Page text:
Accessing Birds

To: Birding Aus <>
Subject: Accessing Birds
From: Laurie Knight <>
Date: Sat, 4 Dec 2010 10:59:51 +1000
The recent dialectic over access to indigenous land for twitching purposes is an interesting episode in the development of Australian birding culture.

To my [limited] knowledge, the application of a substantial access fee for nature-based tourism has few precedents in Australia. The only one I can think of is an offshore island in Vic/NSW? [mentioned in the media recently] where the parks service limits access to people who pay a large sum to do volunteer work [it was a bone of contention for locals who felt cut-off from a part of their neighbourhood].

While national parks were traditionally accessible free of charge, state and federal governments have been slowly introducing and increasing visitor fees. Visitors to Kadadu, for example, are required to purchase a pass for $25 a head.

While many of Australia's breeding endemics are broadly distributed, some are generally only found in remote and/or hard-to-access areas [e.g. Black Grasswrens, White-Throated Grasswrens, Red-cheeked Parrots etc]. Australian birdwatchers are more likely to pay for guides to help them find/access for these birds. Classic examples include organised trips to Cape York Peninsula, the Torres Strait, Mitchell Plateau, Ashmore Reef, Christmas and Cocos Islands. Birders pay significant amounts to go on these tours. In these cases, birders are paying for food, transport, accommodation, birding expertise [and possibly logistics management].

The situation with the Princess Parrots is particularly unusual in that the presence of the birds is highly irregular. Comparable situations where birders venture onto private property [e.g. Artemis Station, Mt Lyndhurst Station] involve relatively sedentary species, so it is fairly straightforward to manage sites and access, and to establish a pattern of visitation. In those cases, land managers can work to establish favourable conditions for the species of interest and be quite knowledgeable about their local status.

It would be nice if there were a section of the Haast's Bluff region where the presence of the Princess Parrots occurred on a semi-regular basis [so access arrangements could be regularised and alert issued in time for birdwatchers lacking Dooley's "fast twitch muscles" to get themselves sorted out]. Thanks to the informative posts by Andrew Stafford and John Reidy et. al., we have a clients' perspective on the situation.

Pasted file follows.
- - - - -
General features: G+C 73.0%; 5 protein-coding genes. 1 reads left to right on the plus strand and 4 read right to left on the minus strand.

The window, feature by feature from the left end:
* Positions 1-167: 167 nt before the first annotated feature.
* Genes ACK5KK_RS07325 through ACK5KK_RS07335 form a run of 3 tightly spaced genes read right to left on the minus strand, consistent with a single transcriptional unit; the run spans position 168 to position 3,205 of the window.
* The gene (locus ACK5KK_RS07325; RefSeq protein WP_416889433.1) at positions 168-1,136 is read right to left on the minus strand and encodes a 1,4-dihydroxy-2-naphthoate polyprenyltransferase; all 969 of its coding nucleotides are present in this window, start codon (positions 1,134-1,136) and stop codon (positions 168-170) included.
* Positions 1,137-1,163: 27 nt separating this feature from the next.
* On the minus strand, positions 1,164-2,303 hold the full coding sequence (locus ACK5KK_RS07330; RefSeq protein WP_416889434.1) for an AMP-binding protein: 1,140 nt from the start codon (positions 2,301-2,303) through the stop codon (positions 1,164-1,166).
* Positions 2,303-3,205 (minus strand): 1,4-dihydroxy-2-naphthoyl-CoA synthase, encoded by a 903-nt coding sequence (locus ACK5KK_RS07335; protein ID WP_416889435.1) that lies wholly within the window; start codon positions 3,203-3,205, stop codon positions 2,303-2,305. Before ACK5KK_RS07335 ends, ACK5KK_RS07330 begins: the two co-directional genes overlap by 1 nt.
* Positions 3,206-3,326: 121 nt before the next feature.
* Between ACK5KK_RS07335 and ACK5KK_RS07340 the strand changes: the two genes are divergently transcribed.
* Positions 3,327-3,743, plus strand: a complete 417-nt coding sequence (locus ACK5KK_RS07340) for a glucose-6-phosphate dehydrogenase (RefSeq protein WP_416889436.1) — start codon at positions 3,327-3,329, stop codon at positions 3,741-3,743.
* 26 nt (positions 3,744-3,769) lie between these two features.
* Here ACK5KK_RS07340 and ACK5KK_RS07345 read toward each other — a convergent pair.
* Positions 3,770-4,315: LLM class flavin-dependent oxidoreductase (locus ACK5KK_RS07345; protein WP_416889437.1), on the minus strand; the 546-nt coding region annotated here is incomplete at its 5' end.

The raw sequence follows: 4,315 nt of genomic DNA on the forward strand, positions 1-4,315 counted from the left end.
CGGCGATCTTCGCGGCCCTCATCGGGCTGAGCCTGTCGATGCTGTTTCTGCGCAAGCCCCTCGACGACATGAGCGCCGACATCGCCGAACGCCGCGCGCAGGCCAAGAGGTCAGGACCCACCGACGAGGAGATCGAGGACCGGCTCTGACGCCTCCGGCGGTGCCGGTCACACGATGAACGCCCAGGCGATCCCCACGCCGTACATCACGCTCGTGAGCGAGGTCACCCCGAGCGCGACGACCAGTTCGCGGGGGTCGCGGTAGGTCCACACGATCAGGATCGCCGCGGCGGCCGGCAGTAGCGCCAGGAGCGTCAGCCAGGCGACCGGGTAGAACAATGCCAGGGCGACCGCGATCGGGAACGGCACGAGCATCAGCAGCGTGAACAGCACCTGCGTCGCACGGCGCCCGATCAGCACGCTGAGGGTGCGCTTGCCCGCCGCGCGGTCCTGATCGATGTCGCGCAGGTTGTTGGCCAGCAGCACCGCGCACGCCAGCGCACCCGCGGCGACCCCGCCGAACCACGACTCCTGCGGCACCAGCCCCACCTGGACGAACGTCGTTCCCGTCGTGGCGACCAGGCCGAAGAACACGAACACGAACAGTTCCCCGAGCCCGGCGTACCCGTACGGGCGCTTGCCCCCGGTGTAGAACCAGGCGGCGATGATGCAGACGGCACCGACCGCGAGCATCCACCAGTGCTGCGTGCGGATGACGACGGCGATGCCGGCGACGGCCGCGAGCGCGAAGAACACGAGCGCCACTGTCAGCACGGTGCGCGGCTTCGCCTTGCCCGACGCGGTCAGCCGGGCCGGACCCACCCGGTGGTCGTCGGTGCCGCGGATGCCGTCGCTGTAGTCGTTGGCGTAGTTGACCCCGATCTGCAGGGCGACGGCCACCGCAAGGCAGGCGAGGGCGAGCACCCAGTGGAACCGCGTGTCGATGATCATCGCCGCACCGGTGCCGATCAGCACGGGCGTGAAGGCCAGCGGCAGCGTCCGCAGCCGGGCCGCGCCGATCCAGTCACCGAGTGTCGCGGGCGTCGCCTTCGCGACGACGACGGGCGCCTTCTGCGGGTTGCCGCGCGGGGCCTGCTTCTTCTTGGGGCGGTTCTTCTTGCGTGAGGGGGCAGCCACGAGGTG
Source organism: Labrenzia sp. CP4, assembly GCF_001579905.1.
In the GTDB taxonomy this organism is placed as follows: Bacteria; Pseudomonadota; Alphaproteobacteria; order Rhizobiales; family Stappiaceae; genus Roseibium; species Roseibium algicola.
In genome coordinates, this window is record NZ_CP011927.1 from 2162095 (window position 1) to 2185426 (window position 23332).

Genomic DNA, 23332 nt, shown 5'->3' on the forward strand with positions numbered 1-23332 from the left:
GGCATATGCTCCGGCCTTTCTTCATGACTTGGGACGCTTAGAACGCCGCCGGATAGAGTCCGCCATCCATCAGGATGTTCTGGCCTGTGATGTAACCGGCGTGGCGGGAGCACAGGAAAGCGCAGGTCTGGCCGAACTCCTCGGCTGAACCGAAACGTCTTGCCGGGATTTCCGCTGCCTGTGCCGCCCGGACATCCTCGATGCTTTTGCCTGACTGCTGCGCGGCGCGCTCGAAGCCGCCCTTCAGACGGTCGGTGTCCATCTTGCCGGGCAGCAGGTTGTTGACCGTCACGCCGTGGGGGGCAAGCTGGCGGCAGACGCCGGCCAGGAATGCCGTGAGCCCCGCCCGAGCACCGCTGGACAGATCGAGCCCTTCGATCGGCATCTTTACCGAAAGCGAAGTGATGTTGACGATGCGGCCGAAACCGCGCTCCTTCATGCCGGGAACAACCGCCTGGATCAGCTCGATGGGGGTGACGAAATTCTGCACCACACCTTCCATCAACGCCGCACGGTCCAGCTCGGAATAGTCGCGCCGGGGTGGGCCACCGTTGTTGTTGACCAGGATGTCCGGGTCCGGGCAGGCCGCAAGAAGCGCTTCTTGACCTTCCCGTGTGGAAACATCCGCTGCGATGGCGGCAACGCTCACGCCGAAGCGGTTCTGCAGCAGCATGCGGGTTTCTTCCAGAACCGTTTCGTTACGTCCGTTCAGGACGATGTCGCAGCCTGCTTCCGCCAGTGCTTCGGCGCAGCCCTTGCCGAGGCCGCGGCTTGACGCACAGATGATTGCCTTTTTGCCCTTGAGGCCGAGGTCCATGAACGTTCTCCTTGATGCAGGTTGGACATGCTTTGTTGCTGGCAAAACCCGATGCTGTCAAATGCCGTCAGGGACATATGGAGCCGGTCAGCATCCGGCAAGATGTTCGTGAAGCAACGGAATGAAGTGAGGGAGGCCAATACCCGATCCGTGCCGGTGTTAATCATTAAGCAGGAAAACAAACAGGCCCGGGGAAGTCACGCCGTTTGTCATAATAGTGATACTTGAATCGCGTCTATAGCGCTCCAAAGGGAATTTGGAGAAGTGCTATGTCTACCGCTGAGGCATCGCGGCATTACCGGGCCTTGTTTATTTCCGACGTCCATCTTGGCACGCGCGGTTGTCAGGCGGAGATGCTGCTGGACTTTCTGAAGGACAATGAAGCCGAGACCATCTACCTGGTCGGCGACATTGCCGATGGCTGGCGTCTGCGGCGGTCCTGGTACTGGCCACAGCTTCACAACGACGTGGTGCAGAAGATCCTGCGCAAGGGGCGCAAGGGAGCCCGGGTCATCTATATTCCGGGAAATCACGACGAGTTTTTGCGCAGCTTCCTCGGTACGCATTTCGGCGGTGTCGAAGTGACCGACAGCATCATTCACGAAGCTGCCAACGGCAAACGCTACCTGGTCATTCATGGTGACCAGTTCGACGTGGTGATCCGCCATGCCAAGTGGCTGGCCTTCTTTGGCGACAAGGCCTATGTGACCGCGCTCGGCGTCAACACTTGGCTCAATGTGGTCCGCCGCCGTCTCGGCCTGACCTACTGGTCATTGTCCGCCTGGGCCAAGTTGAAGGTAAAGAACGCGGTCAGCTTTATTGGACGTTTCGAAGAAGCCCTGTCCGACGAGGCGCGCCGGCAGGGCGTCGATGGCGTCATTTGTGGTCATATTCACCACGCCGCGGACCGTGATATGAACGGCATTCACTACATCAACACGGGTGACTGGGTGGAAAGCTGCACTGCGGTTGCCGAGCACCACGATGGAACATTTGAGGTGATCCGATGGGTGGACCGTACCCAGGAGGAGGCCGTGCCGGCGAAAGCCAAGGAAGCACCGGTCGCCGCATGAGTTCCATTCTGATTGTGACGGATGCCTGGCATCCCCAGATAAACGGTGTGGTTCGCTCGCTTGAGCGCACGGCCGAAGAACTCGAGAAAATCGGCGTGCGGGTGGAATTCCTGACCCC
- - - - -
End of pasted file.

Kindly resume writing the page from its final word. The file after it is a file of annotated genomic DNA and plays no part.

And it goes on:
It is also good to see Mark Carter providing a value-adding service for visiting birders. It helps to broaden the experience, so it becomes more than twitching exercise.

As I see it, an ideal situation would include a service from either Alice Springs or Yulara [airports], time for a yarn [and maybe more] with the traditional owners, and the option to catch up with some of the other birds in the area. In relation to the access fee, I would suggest a two-part charge. This would include a fixed component and a variable component [depending the number of birders in the group].

Now that the Central Aus community has a feel for the economic opportunities associated with hard-to-locate birds, it may be that it is possible for them to manage the habitat in certain areas to benefit those species and start to monitor their presence. It would certainly be nice to see Night and Princess Parrots on the same trip. I'm sure there would be many birders who would be happy to pay for that privilege ;)

Regards, Laurie.

To unsubscribe from this mailing list, send the message: unsubscribe (in the body of the message, with no Subject line)

<Prev in Thread] Current Thread [Next in Thread>
  • Accessing Birds, Laurie Knight <=

The University of NSW School of Computer and Engineering takes no responsibility for the contents of this archive. It is purely a compilation of material sent by many people to the birding-aus mailing list. It has not been checked for accuracy nor its content verified in any way. If you wish to get material removed from the archive or have other queries about the archive e-mail Andrew Taylor at this address: andrewt@cse.unsw.EDU.AU